'Mexican Cartels' to Blame for Organized Retail Theft, Homeland Security Says

Chris Menahan
Aug. 29, 2023

Mexican cartels are to blame for the surge in organized retail theft which began during the "pandemic" in the summer of 2020, not retailers and politicians who endorsed lawless criminality in the name of "anti-racism" during the Floyd riots, according to Homeland Security.

From The Washington Examiner, "Boosters, fencers, and cleaners: Inside cartels' newest criminal enterprise of organized retail theft":
Mexican cartels are behind the spike in organized retail crime and are deeply entrenched in every level of the process, according to the federal government's chief investigative agency.

Retailers nationwide sustained nearly $100 billion worth of losses in 2021, the highest year on record, according to the National Retail Federation report published in September 2022. The growing number of cartel-run theft rings around the country drove that figure up from $70 billion in 2019.

"Organized retail crime is leading to more brazen and more violent attacks in retail stores throughout the country. Many of the criminal rings orchestrating these thefts are also involved in other serious criminal activity such as human trafficking, narcotics trafficking, weapon trafficking, and more," said Steve Francis, acting executive associate director for Homeland Security Investigations, in a statement. HSI is part of the Department of Homeland Security's Immigration and Customs Enforcement.

The Retail Industry Leaders Association described the acceleration of organized retail crime in recent years as having "exploded."

In fact, 80% of retailers polled nationwide reported an increase in merchandise stolen in 2022, according to the National Retail Federation.

[...] The type of mass-theft seen around the nation, particularly since the coronavirus pandemic began, is different than shoplifting, according to HSI. As the pandemic set in, people increasingly pivoted to purchasing items online, making it easier to sell stolen goods.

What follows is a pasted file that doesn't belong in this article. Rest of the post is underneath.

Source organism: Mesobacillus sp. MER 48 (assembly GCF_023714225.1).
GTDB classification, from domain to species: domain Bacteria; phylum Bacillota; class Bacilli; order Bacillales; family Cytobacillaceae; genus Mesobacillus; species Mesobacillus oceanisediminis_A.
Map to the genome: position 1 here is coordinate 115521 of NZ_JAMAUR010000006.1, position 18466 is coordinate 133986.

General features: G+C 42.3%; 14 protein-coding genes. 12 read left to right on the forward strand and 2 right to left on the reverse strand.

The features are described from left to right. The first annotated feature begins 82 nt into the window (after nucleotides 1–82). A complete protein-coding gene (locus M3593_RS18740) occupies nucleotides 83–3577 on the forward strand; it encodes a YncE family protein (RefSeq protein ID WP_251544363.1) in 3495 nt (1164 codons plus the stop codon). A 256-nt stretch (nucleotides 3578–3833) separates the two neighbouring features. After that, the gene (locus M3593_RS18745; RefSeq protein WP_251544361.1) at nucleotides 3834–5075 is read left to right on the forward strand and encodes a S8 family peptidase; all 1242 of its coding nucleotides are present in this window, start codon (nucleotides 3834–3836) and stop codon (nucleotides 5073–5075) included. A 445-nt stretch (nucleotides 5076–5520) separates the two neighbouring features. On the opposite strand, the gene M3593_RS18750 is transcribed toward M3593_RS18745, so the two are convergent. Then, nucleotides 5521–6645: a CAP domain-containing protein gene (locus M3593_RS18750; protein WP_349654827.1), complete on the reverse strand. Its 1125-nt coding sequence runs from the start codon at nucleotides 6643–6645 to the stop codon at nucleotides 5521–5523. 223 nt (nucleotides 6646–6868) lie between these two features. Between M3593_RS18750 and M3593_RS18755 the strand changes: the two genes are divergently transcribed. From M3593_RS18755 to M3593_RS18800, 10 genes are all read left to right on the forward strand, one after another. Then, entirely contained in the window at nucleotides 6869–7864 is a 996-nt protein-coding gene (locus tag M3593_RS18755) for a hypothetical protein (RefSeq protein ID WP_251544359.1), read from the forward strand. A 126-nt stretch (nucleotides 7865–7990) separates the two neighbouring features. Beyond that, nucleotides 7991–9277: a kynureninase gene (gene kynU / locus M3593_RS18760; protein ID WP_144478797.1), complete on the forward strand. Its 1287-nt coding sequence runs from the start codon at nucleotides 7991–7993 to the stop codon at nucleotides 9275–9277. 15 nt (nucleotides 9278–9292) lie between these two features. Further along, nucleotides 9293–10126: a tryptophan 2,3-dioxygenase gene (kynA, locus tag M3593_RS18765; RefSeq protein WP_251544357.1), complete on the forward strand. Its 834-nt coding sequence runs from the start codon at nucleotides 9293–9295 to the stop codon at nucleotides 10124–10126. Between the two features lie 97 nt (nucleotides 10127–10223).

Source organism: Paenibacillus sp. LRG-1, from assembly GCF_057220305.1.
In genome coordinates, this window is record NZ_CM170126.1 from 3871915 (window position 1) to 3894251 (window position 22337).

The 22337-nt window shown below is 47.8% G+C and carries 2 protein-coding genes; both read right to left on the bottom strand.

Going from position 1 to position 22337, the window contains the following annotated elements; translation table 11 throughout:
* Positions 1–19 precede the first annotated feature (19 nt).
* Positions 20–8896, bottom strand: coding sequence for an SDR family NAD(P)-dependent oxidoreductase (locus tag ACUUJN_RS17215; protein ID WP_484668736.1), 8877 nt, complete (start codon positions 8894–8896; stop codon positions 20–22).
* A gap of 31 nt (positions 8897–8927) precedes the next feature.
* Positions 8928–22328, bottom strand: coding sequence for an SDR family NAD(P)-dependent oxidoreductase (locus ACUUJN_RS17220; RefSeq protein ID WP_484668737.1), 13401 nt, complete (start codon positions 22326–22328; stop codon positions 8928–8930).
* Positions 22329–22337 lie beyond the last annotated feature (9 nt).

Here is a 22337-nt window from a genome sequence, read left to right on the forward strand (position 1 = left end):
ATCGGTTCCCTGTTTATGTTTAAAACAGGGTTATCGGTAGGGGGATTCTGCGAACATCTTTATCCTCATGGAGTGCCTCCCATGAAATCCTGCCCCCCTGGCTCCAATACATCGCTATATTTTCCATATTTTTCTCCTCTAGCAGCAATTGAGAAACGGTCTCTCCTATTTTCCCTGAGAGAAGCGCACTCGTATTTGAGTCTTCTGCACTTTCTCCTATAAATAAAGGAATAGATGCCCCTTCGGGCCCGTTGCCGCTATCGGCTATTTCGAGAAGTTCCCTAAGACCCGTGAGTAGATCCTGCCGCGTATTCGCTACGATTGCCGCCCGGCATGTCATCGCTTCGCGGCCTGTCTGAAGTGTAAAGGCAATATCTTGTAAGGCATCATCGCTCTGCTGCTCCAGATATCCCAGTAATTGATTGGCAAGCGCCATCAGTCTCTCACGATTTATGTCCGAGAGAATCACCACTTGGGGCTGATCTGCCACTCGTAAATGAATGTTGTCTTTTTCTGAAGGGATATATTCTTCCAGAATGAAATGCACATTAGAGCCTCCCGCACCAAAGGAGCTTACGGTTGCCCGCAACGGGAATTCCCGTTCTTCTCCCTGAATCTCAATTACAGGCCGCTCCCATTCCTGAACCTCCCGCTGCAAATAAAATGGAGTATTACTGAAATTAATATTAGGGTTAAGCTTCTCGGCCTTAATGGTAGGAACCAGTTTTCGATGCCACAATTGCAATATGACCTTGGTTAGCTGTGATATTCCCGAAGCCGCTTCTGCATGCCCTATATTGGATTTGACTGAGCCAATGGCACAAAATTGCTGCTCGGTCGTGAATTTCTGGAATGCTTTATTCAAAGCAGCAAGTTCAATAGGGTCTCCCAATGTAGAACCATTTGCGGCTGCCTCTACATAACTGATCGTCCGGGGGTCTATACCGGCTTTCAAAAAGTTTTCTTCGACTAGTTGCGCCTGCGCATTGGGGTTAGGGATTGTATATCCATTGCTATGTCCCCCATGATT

"Organized retail crime exploded over the last few years as criminals exploited the anonymity of third-party online marketplaces to fence billions in stolen products," RILA Senior Executive Vice President of Public Affairs Michael Hanson said in a statement.
Ah yes, the "pandemic" is to blame. The fact this crime wave coincided with the BLM riots -- which basically every major retailer endorsed -- is just supposed to be forgotten.

Just blame a foreign enemy for the problems you created!
"Unlike shoplifting, where an individual steals food due to hunger or related incidents of simple theft, [organized theft groups] illegally profit from systematically targeting retail establishments utilizing professional thieves known as 'boosters,'" according to HSI. "Often, boosters travel in crews throughout the country utilizing aliases, rental vehicles, and tools such as 'booster bags' and illegally acquired security keys to steal high-value merchandise."

Stolen items are then handed over to the second person in the theft ring: the "fencer" or "fence." The fencer buys the merchandise from the booster at a discounted price and will list the item on a number of platforms, including e-commerce websites such as eBay and Amazon, social media, and wholesale or trading companies.

[...] One such incident in April turned tragic when the booster was approached by Blake Mohs, a 26-year-old Home Depot security guard in New Jersey. Mohs took back the stolen merchandise and was shot. The woman arrested after the shooting was identified as 32-year-old private security guard Benicia Knapps. Knapps picked up the stolen item next to Mohs and ran out after shooting him.

[...] This summer, Congress cracked down on items sold on retail sites, including Amazon and eBay. The INFORM Consumers Act, passed in June, has been the biggest step forward for retailers and law enforcement. The Federal Trade Commission issued a warning to online sellers that it would be cracking down as the law called for.

"The industry is hopeful that requiring online marketplaces to collect, verify and disclose information about high-volume third-party sellers, marketplaces will finally evict bad actors from their platforms," RILA Senior Executive Vice President of Retail Operations Lisa LaBruno said in a statement when the bill was passed. "In turn, consumers can shop with more confidence that the products they purchase online are legitimate."
Incidentally, I don't see a lot of Mexicans in the videos which keep going viral every few days of these flash lootings.

I guess I just have to look harder!

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